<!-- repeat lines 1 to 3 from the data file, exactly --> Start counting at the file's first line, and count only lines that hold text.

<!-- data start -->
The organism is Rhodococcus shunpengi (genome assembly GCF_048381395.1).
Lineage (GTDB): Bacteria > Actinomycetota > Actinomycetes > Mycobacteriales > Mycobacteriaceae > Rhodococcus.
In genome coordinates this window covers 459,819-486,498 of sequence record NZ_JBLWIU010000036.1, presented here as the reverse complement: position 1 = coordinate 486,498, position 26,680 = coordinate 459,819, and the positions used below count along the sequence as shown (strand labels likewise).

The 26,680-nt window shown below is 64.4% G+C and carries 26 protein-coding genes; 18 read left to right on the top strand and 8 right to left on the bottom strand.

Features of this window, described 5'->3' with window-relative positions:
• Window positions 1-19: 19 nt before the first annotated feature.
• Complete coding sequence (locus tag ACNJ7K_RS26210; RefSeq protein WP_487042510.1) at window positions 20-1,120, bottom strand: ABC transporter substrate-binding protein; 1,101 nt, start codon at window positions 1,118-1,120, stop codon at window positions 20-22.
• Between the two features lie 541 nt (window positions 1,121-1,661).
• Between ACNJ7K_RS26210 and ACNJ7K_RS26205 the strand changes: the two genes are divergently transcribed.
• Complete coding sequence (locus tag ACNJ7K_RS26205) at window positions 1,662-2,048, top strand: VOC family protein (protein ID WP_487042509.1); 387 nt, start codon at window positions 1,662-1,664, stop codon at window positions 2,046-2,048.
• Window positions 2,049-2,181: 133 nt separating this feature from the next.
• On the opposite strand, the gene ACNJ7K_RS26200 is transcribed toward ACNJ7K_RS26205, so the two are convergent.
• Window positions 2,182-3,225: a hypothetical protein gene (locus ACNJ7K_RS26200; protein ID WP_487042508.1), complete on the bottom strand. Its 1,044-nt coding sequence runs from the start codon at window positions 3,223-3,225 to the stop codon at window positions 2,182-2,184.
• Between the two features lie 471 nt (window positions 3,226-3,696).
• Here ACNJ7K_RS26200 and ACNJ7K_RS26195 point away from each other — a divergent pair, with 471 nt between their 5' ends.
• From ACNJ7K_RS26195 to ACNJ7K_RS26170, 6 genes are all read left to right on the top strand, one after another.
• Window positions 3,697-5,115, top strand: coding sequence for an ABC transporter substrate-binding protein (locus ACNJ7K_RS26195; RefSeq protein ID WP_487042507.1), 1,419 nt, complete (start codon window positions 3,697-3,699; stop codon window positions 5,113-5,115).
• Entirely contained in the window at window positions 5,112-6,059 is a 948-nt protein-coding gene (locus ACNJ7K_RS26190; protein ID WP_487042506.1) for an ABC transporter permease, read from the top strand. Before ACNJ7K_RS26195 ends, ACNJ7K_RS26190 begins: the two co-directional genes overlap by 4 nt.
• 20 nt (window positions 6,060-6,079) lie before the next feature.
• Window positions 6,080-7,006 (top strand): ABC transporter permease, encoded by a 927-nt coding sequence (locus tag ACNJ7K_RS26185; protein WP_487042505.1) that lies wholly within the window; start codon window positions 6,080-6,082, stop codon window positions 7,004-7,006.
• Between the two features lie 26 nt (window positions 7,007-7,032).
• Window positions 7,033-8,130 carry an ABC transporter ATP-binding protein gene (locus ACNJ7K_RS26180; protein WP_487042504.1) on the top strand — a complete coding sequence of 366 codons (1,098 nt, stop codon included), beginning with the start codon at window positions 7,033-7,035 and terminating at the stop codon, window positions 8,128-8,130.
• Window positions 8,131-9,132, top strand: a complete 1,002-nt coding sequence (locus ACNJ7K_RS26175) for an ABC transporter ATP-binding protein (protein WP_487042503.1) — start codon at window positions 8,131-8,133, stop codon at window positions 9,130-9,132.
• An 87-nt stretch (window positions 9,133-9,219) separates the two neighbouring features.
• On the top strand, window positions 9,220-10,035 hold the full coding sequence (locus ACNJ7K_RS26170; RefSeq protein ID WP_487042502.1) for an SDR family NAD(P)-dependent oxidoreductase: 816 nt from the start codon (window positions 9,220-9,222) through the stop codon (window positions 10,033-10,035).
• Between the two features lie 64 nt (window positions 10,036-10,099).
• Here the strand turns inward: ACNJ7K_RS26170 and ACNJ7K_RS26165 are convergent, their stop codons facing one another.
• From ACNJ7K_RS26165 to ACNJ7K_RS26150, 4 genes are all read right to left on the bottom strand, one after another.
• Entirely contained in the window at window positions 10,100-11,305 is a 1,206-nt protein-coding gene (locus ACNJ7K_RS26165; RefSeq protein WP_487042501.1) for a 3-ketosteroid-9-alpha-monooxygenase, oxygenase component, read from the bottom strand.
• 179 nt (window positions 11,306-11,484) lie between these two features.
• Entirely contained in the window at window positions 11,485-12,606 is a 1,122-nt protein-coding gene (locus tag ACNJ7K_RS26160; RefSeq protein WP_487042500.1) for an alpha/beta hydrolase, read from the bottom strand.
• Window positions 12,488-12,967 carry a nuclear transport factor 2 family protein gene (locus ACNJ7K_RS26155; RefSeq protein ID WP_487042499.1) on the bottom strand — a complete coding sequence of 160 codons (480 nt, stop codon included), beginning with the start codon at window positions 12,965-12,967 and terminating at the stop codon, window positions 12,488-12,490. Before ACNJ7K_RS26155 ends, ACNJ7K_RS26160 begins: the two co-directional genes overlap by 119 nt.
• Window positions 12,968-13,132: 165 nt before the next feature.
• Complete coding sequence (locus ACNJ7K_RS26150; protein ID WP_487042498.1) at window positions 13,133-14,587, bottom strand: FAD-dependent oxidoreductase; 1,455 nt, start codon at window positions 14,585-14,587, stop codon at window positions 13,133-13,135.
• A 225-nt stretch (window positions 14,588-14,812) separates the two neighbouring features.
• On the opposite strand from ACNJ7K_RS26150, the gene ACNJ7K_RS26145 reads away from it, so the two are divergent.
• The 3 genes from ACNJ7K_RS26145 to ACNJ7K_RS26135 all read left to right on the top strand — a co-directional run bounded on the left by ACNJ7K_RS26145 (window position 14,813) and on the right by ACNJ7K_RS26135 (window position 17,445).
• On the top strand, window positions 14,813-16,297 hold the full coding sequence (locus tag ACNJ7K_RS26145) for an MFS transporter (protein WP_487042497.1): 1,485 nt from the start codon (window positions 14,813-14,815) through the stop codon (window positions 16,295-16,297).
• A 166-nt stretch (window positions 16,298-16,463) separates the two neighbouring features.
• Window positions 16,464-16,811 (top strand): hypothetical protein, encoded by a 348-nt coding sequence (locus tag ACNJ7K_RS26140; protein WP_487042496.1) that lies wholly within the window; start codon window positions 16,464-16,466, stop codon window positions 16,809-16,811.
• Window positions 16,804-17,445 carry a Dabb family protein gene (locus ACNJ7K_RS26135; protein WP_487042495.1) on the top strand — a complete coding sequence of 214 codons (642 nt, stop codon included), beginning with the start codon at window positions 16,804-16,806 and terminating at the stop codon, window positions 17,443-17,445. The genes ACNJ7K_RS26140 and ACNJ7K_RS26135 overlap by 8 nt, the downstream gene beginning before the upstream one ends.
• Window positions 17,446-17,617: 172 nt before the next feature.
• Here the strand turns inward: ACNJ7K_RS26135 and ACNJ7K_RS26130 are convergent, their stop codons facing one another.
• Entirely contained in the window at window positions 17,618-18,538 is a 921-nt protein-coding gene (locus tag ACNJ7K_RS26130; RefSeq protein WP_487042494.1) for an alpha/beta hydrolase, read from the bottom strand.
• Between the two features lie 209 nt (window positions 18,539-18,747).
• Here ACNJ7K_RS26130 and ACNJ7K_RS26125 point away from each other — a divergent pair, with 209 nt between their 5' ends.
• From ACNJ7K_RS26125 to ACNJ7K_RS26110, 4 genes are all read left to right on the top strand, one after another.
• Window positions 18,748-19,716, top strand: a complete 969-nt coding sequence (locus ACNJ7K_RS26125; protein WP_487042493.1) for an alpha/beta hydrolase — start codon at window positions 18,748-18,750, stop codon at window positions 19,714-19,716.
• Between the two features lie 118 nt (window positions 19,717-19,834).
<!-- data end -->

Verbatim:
The organism is Rhodococcus shunpengi (genome assembly GCF_048381395.1).
Lineage (GTDB): Bacteria > Actinomycetota > Actinomycetes > Mycobacteriales > Mycobacteriaceae > Rhodococcus.
In genome coordinates this window covers 459,819-486,498 of sequence record NZ_JBLWIU010000036.1, presented here as the reverse complement: position 1 = coordinate 486,498, position 26,680 = coordinate 459,819, and the positions used below count along the sequence as shown (strand labels likewise).